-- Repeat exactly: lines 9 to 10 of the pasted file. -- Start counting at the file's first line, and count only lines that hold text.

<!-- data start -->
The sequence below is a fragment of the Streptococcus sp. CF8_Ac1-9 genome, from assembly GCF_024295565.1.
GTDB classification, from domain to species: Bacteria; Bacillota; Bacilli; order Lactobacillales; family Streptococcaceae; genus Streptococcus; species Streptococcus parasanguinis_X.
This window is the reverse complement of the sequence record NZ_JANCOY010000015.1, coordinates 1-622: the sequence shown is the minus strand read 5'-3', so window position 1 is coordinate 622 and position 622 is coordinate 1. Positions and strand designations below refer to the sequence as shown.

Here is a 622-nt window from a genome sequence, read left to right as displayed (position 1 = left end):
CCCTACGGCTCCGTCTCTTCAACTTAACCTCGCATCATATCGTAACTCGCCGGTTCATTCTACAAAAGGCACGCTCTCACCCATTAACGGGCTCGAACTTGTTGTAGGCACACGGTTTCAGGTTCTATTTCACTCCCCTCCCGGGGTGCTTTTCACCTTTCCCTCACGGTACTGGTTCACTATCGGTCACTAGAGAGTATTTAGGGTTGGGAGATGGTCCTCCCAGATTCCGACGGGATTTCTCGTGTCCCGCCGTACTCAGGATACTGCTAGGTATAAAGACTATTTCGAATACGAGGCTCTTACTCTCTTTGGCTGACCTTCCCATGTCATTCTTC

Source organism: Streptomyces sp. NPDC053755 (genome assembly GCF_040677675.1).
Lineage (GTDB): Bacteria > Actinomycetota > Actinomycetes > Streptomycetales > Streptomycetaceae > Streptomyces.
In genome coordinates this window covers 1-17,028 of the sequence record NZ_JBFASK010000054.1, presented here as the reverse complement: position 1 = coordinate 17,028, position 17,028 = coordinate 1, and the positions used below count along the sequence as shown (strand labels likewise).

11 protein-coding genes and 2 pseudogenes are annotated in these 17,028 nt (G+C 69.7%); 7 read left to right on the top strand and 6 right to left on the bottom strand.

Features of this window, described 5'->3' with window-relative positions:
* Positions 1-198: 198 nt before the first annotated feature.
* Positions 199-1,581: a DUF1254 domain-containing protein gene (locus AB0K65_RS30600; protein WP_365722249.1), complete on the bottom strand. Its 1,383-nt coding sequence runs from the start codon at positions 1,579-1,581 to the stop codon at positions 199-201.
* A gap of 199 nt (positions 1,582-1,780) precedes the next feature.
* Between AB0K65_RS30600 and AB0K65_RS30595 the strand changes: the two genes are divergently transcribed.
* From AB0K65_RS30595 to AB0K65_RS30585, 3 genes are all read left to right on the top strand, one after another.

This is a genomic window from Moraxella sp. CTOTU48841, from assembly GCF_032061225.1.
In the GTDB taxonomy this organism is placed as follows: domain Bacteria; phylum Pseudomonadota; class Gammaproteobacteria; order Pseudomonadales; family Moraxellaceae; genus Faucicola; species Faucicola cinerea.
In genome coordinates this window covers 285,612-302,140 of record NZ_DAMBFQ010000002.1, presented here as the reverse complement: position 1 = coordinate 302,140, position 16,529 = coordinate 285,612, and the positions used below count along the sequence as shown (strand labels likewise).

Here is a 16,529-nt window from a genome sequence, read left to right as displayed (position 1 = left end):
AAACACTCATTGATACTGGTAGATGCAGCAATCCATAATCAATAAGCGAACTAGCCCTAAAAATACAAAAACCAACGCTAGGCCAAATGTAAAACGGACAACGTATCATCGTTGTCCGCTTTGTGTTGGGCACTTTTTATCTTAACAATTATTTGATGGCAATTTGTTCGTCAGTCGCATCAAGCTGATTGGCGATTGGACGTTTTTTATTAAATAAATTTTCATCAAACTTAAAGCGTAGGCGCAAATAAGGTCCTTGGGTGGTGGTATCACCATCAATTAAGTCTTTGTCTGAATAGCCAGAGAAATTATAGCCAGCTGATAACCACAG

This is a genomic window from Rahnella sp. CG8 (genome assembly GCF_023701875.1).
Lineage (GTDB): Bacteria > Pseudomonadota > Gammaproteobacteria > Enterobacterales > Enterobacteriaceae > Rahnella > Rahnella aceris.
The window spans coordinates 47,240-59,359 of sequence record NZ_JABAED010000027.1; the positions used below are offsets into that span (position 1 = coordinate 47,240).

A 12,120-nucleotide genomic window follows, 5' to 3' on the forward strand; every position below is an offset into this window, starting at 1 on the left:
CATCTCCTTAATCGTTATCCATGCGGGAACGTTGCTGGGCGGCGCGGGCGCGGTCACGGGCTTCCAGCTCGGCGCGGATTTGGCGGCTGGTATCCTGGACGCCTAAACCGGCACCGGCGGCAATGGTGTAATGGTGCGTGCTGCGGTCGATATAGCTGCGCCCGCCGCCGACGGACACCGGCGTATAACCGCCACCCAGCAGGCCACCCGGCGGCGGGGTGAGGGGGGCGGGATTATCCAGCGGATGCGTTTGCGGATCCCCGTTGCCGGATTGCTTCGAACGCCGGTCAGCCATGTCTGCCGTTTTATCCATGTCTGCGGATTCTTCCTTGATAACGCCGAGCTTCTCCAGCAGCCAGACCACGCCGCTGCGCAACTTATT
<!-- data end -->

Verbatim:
11 protein-coding genes and 2 pseudogenes are annotated in these 17,028 nt (G+C 69.7%); 7 read left to right on the top strand and 6 right to left on the bottom strand.

Features of this window, described 5'->3' with window-relative positions: